Roads Minister Jesse Norman paid tribute to Frances’ campaign, stating that he believed the proposed changes “will save lives”. Frances, meanwhile, hailed it as a “massive achievement”, and said she felt pleased that “no other mum will have to face the life we do”.
‘Speed on green’ cameras trialled by Merseyside Police
Gloucestershire Police aren’t the only ones testing innovative new offence detection systems. More than 100 miles to the north, Merseyside Police have begun trialling new ‘speed on green’ cameras in an attempt to reduce speed-related collisions and deaths in the county.
‘Speed on green’ cameras, which are currently being deployed in the Sefton area of Merseyside, aim to catch drivers running red lights. However, they’re also capable of recording the speed of any vehicle breaking the speed limit at the junction, no matter whether the light is red, amber or green.
Jayne Eaton, from the Merseyside Road Safety Partnership, noted that junctions such as traffic lights brought about increased risks for drivers, making it vital that they stick to the speed limit. Doing so “enables them to stop safely should the traffic lights change or a pedestrian step into the road”, said Eaton. Police Commissioner Jane Kennedy, meanwhile, expressed her hope that the cameras would result in drivers paying “closer attention to their speed, [making] sure they are sticking to the limits and driving responsibly”.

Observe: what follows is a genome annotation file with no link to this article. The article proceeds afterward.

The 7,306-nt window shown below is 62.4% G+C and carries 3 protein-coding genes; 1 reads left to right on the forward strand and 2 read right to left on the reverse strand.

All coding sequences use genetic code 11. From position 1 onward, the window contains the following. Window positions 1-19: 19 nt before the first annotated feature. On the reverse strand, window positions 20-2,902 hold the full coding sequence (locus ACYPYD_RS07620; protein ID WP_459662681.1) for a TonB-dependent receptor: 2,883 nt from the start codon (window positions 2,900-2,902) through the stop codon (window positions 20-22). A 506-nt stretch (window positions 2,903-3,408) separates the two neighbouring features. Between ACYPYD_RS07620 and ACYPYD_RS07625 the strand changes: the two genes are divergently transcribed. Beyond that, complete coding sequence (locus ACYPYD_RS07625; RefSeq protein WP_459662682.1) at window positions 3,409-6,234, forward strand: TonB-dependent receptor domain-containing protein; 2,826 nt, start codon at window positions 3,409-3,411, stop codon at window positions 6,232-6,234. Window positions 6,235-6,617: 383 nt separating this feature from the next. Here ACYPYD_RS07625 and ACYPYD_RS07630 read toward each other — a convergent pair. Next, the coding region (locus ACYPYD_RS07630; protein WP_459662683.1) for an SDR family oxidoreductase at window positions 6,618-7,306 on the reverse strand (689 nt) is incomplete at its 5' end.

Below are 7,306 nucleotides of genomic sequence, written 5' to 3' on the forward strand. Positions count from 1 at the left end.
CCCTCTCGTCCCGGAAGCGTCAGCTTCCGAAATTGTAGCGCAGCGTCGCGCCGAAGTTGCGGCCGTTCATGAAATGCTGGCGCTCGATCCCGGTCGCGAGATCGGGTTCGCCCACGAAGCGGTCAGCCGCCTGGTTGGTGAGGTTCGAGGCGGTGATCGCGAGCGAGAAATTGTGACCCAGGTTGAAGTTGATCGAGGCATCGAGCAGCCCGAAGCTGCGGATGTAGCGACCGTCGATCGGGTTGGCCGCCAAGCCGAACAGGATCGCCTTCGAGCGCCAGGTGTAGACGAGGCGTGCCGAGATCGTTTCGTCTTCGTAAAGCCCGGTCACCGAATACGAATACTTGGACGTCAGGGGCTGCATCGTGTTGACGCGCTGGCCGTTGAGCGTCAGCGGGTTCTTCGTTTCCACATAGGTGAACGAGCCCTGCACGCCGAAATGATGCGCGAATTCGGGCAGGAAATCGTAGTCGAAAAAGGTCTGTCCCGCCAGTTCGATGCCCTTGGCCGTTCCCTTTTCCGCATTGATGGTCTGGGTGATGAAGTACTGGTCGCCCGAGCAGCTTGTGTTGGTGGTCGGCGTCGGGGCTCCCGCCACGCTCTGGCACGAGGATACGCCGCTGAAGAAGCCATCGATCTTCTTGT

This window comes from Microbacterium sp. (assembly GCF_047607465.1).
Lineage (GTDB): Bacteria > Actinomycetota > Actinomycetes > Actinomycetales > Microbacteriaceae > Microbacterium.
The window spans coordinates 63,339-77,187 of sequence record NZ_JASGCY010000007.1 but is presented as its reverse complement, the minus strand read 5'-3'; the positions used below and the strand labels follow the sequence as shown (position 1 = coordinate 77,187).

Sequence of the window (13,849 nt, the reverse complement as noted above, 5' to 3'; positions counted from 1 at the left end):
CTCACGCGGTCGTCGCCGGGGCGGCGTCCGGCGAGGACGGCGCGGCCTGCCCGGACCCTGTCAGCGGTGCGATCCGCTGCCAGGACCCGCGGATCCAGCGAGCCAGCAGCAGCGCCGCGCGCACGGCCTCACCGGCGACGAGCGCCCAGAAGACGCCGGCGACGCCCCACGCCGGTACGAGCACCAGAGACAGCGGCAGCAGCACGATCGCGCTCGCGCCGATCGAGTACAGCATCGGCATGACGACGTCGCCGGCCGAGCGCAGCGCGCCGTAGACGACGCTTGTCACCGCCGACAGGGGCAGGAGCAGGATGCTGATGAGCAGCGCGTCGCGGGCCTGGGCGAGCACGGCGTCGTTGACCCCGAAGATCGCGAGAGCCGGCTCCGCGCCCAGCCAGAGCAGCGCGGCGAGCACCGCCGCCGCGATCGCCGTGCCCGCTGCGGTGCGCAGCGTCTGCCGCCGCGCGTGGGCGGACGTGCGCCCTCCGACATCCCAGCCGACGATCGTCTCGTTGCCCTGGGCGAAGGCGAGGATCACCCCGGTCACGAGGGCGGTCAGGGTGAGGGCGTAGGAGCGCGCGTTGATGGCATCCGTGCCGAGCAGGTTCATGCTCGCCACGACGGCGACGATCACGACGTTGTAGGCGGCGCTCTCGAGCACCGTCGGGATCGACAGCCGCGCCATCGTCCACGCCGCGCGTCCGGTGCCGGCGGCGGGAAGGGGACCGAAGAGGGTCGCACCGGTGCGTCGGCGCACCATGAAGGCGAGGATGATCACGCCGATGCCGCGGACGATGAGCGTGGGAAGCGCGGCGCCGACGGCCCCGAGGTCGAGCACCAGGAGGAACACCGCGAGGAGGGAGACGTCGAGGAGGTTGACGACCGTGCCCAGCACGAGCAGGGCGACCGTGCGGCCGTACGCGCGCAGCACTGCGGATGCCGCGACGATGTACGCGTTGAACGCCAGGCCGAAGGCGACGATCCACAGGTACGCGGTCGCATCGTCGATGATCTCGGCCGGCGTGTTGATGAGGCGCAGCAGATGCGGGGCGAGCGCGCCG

PassMeFast courses come to Kent
Forgive us for taking a moment to blow our own trumpet, but it’s hard for us to avoid the news that really got the PassMeFast offices talking this month. We’re talking, of course, about our launch in the county of Kent! Yep, February 1st saw PassMeFast come to its fourteenth county in total—and its second new location in 2019, following our Surrey launch.
If you missed the news, we’ll sum it up for you here: our courses are now available across the entire county of Kent. It’s as simple as that! If you live in Kent, and want more detail on what we offer in your local area, check out the links below.
We’re launching in new locations all the time—so, if you’re looking to get on the road soon, there’s a great chance we can help you out! Simply check out the full list of areas we cover to find out whether our courses are available near you. Plus, be sure to follow the PassMeFast Blog—we’ve got new destinations on our list for the coming months!
News in brief
- New research suggests that Bristol drivers are most likely have points on their licence, with 6.8% of drivers in the city having at least three points (Motorway.co.uk)
- A survey from InsuretheGap has found that 51% of Britons want to see motorway driving included on the practical test (InsuretheGap.com)
- One driver in Long Stratton, Norfolk, took some unusual measures to protect the paintwork on their new BMW (Eastern Daily Press)
- A new driving instructor hit our screens this month, with Martin Clunes playing the title role in the BBC sitcom Warren (BBC)
Don’t miss any of the latest stories from the world of motoring—stay tuned to the PassMeFast Blog to get all the info as it happens!